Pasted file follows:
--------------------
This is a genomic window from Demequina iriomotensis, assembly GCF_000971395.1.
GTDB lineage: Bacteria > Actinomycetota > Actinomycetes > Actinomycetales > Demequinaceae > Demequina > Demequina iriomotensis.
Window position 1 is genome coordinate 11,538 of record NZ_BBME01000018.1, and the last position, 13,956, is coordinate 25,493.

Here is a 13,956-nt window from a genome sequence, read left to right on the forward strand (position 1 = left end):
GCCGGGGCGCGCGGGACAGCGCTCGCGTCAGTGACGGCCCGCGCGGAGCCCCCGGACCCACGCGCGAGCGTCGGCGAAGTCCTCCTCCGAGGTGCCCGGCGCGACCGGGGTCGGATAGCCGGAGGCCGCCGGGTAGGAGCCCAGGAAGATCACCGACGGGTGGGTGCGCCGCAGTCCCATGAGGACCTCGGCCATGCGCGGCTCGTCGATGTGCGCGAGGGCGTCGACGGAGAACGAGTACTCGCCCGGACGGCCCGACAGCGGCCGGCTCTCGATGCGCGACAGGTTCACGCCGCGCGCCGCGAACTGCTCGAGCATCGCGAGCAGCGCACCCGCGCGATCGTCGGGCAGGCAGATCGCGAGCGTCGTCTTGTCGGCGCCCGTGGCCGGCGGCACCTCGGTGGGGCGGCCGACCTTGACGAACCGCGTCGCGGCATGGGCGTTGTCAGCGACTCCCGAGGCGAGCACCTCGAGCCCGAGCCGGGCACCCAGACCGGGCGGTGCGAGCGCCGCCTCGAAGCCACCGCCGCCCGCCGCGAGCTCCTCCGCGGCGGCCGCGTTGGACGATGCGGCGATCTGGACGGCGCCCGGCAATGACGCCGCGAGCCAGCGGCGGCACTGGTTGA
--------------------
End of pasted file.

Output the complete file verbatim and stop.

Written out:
This is a genomic window from Demequina iriomotensis, assembly GCF_000971395.1.
GTDB lineage: Bacteria > Actinomycetota > Actinomycetes > Actinomycetales > Demequinaceae > Demequina > Demequina iriomotensis.
Window position 1 is genome coordinate 11,538 of record NZ_BBME01000018.1, and the last position, 13,956, is coordinate 25,493.

Here is a 13,956-nt window from a genome sequence, read left to right on the forward strand (position 1 = left end):
GCCGGGGCGCGCGGGACAGCGCTCGCGTCAGTGACGGCCCGCGCGGAGCCCCCGGACCCACGCGCGAGCGTCGGCGAAGTCCTCCTCCGAGGTGCCCGGCGCGACCGGGGTCGGATAGCCGGAGGCCGCCGGGTAGGAGCCCAGGAAGATCACCGACGGGTGGGTGCGCCGCAGTCCCATGAGGACCTCGGCCATGCGCGGCTCGTCGATGTGCGCGAGGGCGTCGACGGAGAACGAGTACTCGCCCGGACGGCCCGACAGCGGCCGGCTCTCGATGCGCGACAGGTTCACGCCGCGCGCCGCGAACTGCTCGAGCATCGCGAGCAGCGCACCCGCGCGATCGTCGGGCAGGCAGATCGCGAGCGTCGTCTTGTCGGCGCCCGTGGCCGGCGGCACCTCGGTGGGGCGGCCGACCTTGACGAACCGCGTCGCGGCATGGGCGTTGTCAGCGACTCCCGAGGCGAGCACCTCGAGCCCGAGCCGGGCACCCAGACCGGGCGGTGCGAGCGCCGCCTCGAAGCCACCGCCGCCCGCCGCGAGCTCCTCCGCGGCGGCCGCGTTGGACGATGCGGCGATCTGGACGGCGCCCGGCAATGACGCCGCGAGCCAGCGGCGGCACTGGTTGA